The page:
How to Decode a VIN in a 1965 Ford 600 Truckby Linda RichardUpdated November 07, 2017
The vehicle identification number identifies more than just the vehicle. It also tells where the vehicle was made and when, the kind of engine and the weight, the model number and the assembly sequence. It was not until the early 1980s that the National Highway Traffic Safety Administration required that all vehicles have a 17-digit VIN. The first known VIN was on the 1953 Chevrolet Corvette according to the Kerry Wilson website. The 1965 Ford 600 truck does not have a 17-digit standard VIN, but decoding is possible with the information available today.
Locate the VIN on the inside of the driver’s door. Write out the VIN from the vehicle so you can refer to it while decoding.
Confirm the VIN by checking for another VIN or warranty number, since replacement doors are common. Look for a number on the topside of the right frame rail--below the alternator on 2-wheel-drive pickups or behind the front axle on 4-wheel-drive pickups, according to the Fordification website. The same number is under the seat area and is more difficult to locate.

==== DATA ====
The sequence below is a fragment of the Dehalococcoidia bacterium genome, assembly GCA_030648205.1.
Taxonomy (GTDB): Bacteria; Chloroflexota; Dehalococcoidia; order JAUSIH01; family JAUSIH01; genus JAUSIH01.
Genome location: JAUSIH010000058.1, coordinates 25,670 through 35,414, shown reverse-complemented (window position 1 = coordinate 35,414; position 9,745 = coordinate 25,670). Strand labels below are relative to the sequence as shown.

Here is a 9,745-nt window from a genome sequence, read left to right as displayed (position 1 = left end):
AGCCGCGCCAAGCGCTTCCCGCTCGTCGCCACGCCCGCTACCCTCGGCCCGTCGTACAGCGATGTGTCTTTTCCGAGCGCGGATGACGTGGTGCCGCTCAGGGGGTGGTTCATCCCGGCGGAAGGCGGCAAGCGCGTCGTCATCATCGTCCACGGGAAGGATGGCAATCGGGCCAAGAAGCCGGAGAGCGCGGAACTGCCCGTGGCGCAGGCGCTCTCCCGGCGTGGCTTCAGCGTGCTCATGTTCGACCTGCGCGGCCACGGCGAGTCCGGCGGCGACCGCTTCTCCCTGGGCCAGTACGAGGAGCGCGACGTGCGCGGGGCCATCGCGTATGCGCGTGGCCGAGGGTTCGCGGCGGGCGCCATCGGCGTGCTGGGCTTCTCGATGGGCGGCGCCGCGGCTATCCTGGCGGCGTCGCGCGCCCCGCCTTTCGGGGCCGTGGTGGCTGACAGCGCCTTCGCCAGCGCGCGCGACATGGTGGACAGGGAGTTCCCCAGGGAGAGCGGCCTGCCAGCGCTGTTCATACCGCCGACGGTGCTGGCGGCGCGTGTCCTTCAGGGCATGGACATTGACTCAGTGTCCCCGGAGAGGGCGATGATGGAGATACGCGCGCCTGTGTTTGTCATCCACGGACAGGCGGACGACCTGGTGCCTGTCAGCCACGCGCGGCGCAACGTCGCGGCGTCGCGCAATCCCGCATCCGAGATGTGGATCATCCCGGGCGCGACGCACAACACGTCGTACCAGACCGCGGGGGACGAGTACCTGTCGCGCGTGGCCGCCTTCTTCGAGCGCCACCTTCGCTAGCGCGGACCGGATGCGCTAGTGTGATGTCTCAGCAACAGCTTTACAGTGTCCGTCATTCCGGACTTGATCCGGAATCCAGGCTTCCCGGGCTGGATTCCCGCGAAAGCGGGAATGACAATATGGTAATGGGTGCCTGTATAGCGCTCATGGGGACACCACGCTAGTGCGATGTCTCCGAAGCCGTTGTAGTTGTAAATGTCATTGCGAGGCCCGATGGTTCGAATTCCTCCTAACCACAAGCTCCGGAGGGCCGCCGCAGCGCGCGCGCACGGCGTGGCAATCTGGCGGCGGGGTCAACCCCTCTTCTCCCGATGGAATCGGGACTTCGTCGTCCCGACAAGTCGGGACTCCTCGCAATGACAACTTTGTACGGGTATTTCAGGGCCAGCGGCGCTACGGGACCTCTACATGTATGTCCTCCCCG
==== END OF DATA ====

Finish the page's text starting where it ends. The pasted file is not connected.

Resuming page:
Read the first position of the VIN on a 1965 as the maker. This should be an F for Ford.
Read the second and third letters as the series. F60 was the Ford 600 series.
Check the fourth letter or number. This is the engine size. A and M are 330 engines, common in this model year. Ford M was 330 HD engine; A was the 330 2V engine.
Look at position 5 as the assembly plant. Additional numbers are the unit number. Below the warranty number, the wheel base, color code, model, body, transmission and axle numbers are noted. See the Fordification website to decode these as the coding is extensive. You can determine the interior trim codes, the rear axle ratio and the front axle capacity, too.
Parts on the 1965 Ford Truck had numbers, but these are part numbers--not warranty code numbers.
Linda Richard has been a legal writer and antiques appraiser for more than 25 years, and has been writing online for more than 12 years. Richard holds a bachelor's degree in English and business administration. She has operated a small business for more than 20 years. She and her husband enjoy remodeling old houses and are currently working on a 1970s home.